First Person: Getting Right Side Up on Our Mortgage

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Like 28 percent of all homeowners, we were underwater on our mortgage earlier this year. A lot of people are tempted to walk away from their upside down mortgages.

I can totally relate.

Instead of giving up, we came up with a plan to pay down our mortgage and cope with the demoralizing real estate values in our area.

Stop making comparisons

The first thing we did to get right side up on our mortgage was to get the sunny side up attitude in our heads. I stopped comparing the value of our home to other ones on Zillow.com. I stopped checking the value on Trulia.com. Instead, I focused on how much we owed the mortgage company and how we could pay them extra.

Use online banking

I checked with my mortgage company to make sure any additional payments we made online would go toward the principle that we owe on our mortgage. We found the convenience of using online banking to pay our mortgage down motivated us to make more frequent payments.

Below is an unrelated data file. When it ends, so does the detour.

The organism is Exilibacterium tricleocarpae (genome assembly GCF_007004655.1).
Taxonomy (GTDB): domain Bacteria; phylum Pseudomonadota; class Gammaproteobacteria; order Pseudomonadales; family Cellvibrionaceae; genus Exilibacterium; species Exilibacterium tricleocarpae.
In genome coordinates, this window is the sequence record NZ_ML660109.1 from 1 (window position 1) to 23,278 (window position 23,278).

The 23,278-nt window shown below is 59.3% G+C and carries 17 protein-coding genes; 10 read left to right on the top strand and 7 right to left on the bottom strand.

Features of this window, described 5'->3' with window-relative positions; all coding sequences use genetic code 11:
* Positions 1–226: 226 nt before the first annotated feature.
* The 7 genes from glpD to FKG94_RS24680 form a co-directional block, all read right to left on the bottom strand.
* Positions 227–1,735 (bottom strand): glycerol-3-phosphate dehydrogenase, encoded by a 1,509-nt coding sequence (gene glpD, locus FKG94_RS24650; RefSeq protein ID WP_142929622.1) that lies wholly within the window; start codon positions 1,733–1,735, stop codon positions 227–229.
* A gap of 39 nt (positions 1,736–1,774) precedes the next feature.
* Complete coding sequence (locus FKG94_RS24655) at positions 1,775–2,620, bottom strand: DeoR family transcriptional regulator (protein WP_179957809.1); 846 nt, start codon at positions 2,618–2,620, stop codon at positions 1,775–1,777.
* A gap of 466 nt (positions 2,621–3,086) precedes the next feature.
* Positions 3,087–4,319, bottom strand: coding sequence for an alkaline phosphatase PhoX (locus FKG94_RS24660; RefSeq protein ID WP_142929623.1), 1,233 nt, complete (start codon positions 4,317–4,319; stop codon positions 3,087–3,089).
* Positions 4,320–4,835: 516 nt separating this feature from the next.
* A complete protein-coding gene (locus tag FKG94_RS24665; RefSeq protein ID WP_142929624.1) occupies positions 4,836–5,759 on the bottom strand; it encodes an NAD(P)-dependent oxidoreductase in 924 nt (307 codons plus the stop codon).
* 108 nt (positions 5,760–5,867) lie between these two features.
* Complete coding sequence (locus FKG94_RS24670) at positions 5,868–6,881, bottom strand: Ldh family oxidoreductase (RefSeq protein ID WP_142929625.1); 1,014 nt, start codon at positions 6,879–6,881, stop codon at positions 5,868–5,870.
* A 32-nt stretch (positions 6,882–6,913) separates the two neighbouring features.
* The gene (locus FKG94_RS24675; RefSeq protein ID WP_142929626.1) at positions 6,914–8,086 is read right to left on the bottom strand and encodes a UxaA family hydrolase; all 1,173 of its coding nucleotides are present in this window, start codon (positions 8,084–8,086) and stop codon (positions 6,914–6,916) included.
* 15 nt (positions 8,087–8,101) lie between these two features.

Make ambitious goals

My first goal was to pay off our mortgage in 20 years. Later, I decided to pay extra so we could have it paid off in 15 years. We continue to challenge ourselves so that we can be mortgage free as soon as possible. It's important to us because we may have to live on one income.

Refinance to a lower rate

We were fortunate enough to be able to do a free refinance at a lower interest rate. A relative of mine was able to refinance her home for just $300 in closing costs because she has an account at a small regional bank.

Throw bonus money at the mortgage

The way we paid down our mortgage was by chipping away at it every week. I would put my mileage reimbursement checks toward the mortgage. My husband would put a portion of his bonus money toward the mortgage.

It goes without saying there are a lot of advantages to getting right side up on your mortgage. By making current payments, you keep a good credit score. By staying in the same home for the long term we save money on moving expenses.

We love the freedom of owning our own home and not having to report to a landlord.

The home we live in is the same home we fell in love with eight years ago when we signed the contract to have it built. I guess you could say we made a commitment to this house and keeping it just feels right.

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